"It was held together with some duct tape, or furnace tape and a flimsy board. And when the furnace came on, the walls would suck in. And I knew that wasn't right," Dunlap said.
Dunlap called a different contractor for a second opinion who found a number of code violations. A contractor found a potential fire hazard.
"As far as the wires passing through the cabinet, what can happen there is the wire can rub into the metal and short out. That can cause a potential fire, it can cause a loss of control where there would be electrical component or something like that, even electrical shock to the homeowner," HVAC Contractor, Alan Winters, said.
Any new renovation work must meet current code at the time it is performed.
Code violations often involve electrical, plumbing or structural issues that pose some sort of safety hazard. Ignoring a code violation could be an expensive mistake.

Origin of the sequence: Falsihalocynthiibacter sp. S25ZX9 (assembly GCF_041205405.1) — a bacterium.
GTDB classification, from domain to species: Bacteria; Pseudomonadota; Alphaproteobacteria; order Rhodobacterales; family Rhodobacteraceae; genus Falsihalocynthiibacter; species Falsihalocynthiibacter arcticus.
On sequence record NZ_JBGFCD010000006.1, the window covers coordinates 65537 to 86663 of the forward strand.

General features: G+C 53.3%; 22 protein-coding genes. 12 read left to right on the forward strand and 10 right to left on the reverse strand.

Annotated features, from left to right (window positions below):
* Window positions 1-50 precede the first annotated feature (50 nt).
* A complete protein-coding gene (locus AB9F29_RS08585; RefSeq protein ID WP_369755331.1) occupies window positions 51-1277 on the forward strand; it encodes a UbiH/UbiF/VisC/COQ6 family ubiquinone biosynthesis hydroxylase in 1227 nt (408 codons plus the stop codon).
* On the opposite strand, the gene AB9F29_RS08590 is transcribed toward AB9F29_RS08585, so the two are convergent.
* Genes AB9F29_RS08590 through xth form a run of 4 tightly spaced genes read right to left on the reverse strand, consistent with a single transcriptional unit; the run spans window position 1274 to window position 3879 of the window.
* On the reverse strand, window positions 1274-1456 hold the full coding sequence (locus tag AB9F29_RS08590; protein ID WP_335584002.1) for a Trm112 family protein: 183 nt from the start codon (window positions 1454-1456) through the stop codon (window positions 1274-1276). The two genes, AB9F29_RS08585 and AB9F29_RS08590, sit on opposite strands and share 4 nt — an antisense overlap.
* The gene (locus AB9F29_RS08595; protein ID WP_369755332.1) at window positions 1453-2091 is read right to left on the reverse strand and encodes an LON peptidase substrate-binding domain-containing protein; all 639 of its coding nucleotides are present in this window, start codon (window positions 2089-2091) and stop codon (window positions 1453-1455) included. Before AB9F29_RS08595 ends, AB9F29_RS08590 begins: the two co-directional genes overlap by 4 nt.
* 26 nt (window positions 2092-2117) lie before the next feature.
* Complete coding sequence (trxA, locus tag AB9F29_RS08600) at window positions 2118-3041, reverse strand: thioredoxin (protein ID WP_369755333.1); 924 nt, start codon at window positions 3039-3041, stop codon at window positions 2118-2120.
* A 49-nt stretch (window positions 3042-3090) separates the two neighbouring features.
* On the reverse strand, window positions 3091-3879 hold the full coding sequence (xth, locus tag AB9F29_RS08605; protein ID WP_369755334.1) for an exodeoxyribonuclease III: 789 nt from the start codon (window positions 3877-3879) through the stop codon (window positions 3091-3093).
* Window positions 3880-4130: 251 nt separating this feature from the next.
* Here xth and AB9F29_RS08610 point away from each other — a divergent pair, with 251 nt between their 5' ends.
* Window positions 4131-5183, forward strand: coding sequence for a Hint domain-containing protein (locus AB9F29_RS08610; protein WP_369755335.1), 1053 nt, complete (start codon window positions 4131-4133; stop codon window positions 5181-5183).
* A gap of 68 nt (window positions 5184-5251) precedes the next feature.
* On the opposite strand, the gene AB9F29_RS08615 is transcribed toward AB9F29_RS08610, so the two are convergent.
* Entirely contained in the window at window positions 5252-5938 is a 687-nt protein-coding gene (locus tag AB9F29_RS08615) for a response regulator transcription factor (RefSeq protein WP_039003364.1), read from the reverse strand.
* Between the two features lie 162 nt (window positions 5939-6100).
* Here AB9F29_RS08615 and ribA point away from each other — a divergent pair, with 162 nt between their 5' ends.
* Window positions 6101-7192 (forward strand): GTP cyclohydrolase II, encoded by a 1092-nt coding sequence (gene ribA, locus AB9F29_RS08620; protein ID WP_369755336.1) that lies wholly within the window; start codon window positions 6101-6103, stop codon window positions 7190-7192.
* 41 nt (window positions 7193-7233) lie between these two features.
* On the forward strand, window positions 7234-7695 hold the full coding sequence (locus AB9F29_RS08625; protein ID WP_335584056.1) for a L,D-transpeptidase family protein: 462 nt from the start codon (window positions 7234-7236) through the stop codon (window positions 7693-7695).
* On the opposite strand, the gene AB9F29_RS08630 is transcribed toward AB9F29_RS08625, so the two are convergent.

"If you ignore code violations in your home you might find that you face financial fines as well as legal ramifications. It's really important that you bring things up to code when you discover them" Angie Hicks of Angie's List said.
Many contractors offer code violation inspections and correction work.
You can also contact your local code enforcement agency if you are unsure whether you have an issue.
If something is code when you put it in and then code changes, you don't have to bring it up to code, though it might still be a good idea to from a safety standpoint. Also, many insurance policies won't cover damage or loss to an area that is found to not be up to the current code, if that area is supposed to be, so read your policy and talk to your agent.